12);                // Offset 12 bytes, data starts after the positional data

  gl.uniform1f(widthHandle,  width);
  gl.uniform1f(heightHandle, height);

  gl.drawArrays(gl.TRIANGLE_STRIP, 0, 4);

After we have done all the computations we need with the initializer, we call initializer.done(). This deletes things we no longer need, which from the initializer is only the shader program. Other things, such as the standard geometry, the framebuffer and the texture are all used in later calculations.

 * Invoke to clean up resources specific to this program. We leave the texture
 * and frame buffer intact as they are used in followon calculations.
this.done = function ()

Of course as with any reasonable code, we finish with a set of test cases. These tests also serve as an example of how to read data back from the GPU onto the CPU. The test case reads the (i,j) element from the texture, and computes the expected value by evaluating the same expression from the fragment shader in JavaScript. If the values match, the test passes.

 * Read back the i, j pixel and compare it with the expected value. The expected value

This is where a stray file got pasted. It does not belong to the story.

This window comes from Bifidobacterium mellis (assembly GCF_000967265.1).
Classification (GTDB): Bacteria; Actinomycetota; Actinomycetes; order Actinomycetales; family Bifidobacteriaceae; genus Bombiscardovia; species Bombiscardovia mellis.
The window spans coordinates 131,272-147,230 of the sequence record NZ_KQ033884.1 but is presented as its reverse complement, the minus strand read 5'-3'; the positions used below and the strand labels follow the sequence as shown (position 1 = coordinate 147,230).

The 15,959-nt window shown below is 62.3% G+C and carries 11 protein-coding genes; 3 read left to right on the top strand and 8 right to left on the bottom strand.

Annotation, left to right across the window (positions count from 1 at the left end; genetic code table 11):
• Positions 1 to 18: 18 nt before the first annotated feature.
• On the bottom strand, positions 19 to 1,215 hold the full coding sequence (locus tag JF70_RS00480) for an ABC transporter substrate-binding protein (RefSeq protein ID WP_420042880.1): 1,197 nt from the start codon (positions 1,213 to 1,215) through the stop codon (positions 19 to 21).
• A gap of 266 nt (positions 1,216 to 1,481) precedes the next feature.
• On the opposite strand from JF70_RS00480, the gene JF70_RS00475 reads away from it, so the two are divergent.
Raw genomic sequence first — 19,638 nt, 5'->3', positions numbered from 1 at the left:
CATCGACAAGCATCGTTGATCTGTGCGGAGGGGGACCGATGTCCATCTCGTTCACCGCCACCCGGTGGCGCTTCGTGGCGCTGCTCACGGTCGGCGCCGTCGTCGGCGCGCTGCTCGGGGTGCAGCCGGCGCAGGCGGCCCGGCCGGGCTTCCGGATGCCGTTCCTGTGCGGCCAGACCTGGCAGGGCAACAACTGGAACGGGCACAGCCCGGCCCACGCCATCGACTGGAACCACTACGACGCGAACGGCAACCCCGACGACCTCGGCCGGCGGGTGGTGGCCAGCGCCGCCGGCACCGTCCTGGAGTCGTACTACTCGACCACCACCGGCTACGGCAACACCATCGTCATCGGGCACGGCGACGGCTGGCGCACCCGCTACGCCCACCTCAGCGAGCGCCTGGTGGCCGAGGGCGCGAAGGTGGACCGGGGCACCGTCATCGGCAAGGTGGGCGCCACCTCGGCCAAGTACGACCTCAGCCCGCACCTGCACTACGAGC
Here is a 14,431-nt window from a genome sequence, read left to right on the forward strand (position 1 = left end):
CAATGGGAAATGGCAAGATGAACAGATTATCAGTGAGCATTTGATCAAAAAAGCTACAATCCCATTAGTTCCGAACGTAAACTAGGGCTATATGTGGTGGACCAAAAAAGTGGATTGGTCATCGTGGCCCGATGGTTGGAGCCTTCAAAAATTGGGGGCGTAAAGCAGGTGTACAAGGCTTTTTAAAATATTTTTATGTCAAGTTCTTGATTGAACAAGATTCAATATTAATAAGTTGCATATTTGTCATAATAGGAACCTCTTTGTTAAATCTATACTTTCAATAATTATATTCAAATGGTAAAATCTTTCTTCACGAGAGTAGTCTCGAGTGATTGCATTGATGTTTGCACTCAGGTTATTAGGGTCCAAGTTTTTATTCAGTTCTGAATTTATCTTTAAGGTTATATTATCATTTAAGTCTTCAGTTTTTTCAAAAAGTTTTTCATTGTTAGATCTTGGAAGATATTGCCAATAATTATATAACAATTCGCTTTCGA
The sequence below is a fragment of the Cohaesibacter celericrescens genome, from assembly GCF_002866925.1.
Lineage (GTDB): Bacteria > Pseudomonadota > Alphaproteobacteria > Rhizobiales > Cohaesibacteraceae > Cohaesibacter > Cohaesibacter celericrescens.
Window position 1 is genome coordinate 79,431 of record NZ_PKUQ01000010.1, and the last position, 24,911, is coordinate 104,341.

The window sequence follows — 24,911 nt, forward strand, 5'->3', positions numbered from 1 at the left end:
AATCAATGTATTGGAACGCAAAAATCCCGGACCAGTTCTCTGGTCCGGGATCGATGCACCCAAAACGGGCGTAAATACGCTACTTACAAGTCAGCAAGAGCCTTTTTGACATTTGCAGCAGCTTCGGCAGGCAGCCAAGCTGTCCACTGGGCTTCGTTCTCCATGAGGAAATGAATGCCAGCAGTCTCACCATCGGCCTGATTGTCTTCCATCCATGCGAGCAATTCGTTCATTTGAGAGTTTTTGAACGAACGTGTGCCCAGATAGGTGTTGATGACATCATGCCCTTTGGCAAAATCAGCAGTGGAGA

* computation matches that in the fragment shader.
 * @param i {integer} the i index of the matrix.
 * @param j {integer} the j index of the matrix.
this.test = function(i, j)
  var buffer;
  var expected;
  var passed;

  // One each for RGBA component of a pixel
  buffer = new Float32Array(4);
  // Read a 1x1 block of pixels, a single pixel
  gl.readPixels(i,       // x-coord of lower left corner
                j,       // y-coord of lower left corner
                1,       // width of the block
                1,       // height of the block
                gl.RGBA, // Format of pixel data.
                gl.FLOAT,// Data type of the pixel data, must match makeTexture
                buffer); // Load pixel data into buffer

  expected = i*1000.0 + j;

  passed   = (buffer[0] === expected);

  if (!passed)
	alert("Read " + buffer[0] + " at (" + i + ", " + j + "), expected " + expected + ".");

  return passed;
  1. This uninitialized texture memory is the source of early security concerns with WebGL. This memory is now required to be cleared.
  2. In the long term these other texture components can be used to pack an integer into a set of single byte channels, or to optimize the floating point texture approach.